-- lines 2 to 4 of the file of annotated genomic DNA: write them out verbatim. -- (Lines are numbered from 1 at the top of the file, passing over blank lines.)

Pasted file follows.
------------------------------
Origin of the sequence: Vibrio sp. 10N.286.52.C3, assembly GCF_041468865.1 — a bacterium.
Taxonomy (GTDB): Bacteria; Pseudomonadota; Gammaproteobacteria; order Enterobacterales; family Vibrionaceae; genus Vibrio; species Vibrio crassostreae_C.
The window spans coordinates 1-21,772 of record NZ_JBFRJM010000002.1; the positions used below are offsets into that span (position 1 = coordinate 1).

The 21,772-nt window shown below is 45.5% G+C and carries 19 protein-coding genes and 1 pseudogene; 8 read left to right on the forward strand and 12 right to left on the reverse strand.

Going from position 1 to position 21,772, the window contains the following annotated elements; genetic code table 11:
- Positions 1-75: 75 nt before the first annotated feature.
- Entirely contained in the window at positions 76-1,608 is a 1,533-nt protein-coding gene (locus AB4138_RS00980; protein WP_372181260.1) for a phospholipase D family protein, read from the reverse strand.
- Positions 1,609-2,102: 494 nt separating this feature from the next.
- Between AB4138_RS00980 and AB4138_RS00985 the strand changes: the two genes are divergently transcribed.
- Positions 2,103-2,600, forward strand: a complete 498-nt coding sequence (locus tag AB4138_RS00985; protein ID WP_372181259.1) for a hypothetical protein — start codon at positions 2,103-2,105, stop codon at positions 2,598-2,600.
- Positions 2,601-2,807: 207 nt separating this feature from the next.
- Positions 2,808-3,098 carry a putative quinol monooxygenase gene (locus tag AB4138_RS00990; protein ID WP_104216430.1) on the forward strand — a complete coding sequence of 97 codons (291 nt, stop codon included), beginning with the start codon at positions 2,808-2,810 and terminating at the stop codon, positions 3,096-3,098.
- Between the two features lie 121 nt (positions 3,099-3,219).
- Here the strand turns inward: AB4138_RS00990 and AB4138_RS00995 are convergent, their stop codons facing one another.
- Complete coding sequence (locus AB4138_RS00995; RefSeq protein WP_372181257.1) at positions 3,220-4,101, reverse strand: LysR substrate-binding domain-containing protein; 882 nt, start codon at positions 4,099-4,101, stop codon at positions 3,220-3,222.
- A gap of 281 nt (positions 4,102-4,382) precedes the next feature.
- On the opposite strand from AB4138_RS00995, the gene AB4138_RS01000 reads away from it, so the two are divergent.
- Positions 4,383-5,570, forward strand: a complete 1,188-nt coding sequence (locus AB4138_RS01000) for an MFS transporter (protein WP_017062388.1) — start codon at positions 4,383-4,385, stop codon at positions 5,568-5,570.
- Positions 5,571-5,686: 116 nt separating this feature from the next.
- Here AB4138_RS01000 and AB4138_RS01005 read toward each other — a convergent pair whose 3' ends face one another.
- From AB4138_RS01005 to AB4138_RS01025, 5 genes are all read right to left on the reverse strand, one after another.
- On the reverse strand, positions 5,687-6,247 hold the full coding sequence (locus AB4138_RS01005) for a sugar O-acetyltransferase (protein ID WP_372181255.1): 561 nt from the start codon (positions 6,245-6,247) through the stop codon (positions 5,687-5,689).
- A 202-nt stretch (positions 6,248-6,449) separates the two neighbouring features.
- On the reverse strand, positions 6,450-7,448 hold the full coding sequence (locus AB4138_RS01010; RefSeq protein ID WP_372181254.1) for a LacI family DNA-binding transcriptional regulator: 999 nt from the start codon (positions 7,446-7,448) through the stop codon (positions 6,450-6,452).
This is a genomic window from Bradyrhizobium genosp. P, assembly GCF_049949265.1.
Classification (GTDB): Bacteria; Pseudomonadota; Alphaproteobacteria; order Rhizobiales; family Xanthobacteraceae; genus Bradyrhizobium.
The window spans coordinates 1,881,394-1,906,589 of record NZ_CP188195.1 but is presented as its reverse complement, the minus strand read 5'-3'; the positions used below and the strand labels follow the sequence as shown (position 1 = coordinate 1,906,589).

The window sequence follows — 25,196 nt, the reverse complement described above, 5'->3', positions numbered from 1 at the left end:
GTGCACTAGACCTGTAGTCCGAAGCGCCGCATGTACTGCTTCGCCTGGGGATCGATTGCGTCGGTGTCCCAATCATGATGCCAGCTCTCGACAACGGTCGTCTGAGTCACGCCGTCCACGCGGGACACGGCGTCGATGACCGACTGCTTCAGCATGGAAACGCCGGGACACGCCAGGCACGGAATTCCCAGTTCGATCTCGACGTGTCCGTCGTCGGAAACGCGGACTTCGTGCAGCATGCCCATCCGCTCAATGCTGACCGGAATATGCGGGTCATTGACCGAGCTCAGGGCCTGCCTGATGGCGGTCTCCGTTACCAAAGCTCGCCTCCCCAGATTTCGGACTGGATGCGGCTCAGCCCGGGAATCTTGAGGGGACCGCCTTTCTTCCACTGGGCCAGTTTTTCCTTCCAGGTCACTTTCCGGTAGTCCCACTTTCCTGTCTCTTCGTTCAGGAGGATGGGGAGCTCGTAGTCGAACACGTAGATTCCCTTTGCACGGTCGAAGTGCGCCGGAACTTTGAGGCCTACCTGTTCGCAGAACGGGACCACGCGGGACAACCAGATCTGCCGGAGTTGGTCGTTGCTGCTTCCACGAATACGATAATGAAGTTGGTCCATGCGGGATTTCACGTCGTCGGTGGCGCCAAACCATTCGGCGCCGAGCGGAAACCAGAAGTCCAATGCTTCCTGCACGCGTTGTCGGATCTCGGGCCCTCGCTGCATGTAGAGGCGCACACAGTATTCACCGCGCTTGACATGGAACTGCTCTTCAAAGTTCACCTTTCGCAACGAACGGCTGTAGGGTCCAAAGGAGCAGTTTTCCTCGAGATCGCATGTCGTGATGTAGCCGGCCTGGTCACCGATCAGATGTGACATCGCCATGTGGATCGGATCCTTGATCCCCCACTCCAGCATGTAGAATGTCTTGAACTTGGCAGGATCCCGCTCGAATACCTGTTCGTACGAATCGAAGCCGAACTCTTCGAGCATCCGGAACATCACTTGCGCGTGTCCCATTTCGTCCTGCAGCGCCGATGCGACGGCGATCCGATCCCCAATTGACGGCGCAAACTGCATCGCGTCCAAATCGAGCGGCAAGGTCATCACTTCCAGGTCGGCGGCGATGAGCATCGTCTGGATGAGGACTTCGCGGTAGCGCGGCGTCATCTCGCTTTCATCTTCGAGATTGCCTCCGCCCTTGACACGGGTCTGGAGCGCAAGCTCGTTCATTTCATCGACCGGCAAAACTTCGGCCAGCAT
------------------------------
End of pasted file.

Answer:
Taxonomy (GTDB): Bacteria; Pseudomonadota; Gammaproteobacteria; order Enterobacterales; family Vibrionaceae; genus Vibrio; species Vibrio crassostreae_C.
The window spans coordinates 1-21,772 of record NZ_JBFRJM010000002.1; the positions used below are offsets into that span (position 1 = coordinate 1).

The 21,772-nt window shown below is 45.5% G+C and carries 19 protein-coding genes and 1 pseudogene; 8 read left to right on the forward strand and 12 right to left on the reverse strand.